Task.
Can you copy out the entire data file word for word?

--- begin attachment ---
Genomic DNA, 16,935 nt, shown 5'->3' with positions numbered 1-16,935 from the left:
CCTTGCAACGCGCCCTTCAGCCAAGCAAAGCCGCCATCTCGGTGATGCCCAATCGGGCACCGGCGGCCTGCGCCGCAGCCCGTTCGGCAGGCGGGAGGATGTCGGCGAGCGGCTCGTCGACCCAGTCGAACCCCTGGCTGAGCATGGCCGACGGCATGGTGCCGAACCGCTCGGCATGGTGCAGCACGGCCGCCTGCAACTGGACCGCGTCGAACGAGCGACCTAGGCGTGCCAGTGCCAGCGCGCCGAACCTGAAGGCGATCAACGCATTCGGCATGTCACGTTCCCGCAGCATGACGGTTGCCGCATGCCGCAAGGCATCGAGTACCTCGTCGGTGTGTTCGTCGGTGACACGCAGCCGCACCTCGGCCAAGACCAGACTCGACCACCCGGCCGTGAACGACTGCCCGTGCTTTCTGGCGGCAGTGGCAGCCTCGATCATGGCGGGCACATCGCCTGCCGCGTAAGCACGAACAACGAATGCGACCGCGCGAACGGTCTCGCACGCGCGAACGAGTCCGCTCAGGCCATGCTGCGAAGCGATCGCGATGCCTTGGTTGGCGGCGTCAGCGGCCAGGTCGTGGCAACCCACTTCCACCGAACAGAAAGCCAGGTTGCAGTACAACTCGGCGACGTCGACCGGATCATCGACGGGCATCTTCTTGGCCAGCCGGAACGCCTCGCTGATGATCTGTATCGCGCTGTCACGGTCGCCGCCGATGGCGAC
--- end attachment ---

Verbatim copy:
Genomic DNA, 16,935 nt, shown 5'->3' with positions numbered 1-16,935 from the left:
CCTTGCAACGCGCCCTTCAGCCAAGCAAAGCCGCCATCTCGGTGATGCCCAATCGGGCACCGGCGGCCTGCGCCGCAGCCCGTTCGGCAGGCGGGAGGATGTCGGCGAGCGGCTCGTCGACCCAGTCGAACCCCTGGCTGAGCATGGCCGACGGCATGGTGCCGAACCGCTCGGCATGGTGCAGCACGGCCGCCTGCAACTGGACCGCGTCGAACGAGCGACCTAGGCGTGCCAGTGCCAGCGCGCCGAACCTGAAGGCGATCAACGCATTCGGCATGTCACGTTCCCGCAGCATGACGGTTGCCGCATGCCGCAAGGCATCGAGTACCTCGTCGGTGTGTTCGTCGGTGACACGCAGCCGCACCTCGGCCAAGACCAGACTCGACCACCCGGCCGTGAACGACTGCCCGTGCTTTCTGGCGGCAGTGGCAGCCTCGATCATGGCGGGCACATCGCCTGCCGCGTAAGCACGAACAACGAATGCGACCGCGCGAACGGTCTCGCACGCGCGAACGAGTCCGCTCAGGCCATGCTGCGAAGCGATCGCGATGCCTTGGTTGGCGGCGTCAGCGGCCAGGTCGTGGCAACCCACTTCCACCGAACAGAAAGCCAGGTTGCAGTACAACTCGGCGACGTCGACCGGATCATCGACGGGCATCTTCTTGGCCAGCCGGAACGCCTCGCTGATGATCTGTATCGCGCTGTCACGGTCGCCGCCGATGGCGAC